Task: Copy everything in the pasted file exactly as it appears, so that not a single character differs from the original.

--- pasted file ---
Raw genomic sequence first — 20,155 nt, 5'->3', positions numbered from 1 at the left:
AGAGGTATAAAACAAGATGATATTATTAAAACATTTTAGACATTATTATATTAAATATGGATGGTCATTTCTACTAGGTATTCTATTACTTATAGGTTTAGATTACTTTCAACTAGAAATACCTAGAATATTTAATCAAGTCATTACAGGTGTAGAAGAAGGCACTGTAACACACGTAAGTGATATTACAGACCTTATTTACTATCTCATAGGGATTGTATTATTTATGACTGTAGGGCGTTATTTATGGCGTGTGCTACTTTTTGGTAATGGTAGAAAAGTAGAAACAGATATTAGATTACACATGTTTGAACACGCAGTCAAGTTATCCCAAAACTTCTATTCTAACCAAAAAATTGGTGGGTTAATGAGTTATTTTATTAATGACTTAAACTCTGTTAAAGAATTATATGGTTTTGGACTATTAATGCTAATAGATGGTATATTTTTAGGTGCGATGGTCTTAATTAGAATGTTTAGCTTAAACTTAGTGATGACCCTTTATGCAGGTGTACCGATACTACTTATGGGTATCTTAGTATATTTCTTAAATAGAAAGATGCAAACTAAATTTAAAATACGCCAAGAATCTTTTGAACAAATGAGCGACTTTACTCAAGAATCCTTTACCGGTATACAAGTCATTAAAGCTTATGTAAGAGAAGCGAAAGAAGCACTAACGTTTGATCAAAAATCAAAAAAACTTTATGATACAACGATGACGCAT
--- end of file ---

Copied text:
Raw genomic sequence first — 20,155 nt, 5'->3', positions numbered from 1 at the left:
AGAGGTATAAAACAAGATGATATTATTAAAACATTTTAGACATTATTATATTAAATATGGATGGTCATTTCTACTAGGTATTCTATTACTTATAGGTTTAGATTACTTTCAACTAGAAATACCTAGAATATTTAATCAAGTCATTACAGGTGTAGAAGAAGGCACTGTAACACACGTAAGTGATATTACAGACCTTATTTACTATCTCATAGGGATTGTATTATTTATGACTGTAGGGCGTTATTTATGGCGTGTGCTACTTTTTGGTAATGGTAGAAAAGTAGAAACAGATATTAGATTACACATGTTTGAACACGCAGTCAAGTTATCCCAAAACTTCTATTCTAACCAAAAAATTGGTGGGTTAATGAGTTATTTTATTAATGACTTAAACTCTGTTAAAGAATTATATGGTTTTGGACTATTAATGCTAATAGATGGTATATTTTTAGGTGCGATGGTCTTAATTAGAATGTTTAGCTTAAACTTAGTGATGACCCTTTATGCAGGTGTACCGATACTACTTATGGGTATCTTAGTATATTTCTTAAATAGAAAGATGCAAACTAAATTTAAAATACGCCAAGAATCTTTTGAACAAATGAGCGACTTTACTCAAGAATCCTTTACCGGTATACAAGTCATTAAAGCTTATGTAAGAGAAGCGAAAGAAGCACTAACGTTTGATCAAAAATCAAAAAAACTTTATGATACAACGATGACGCAT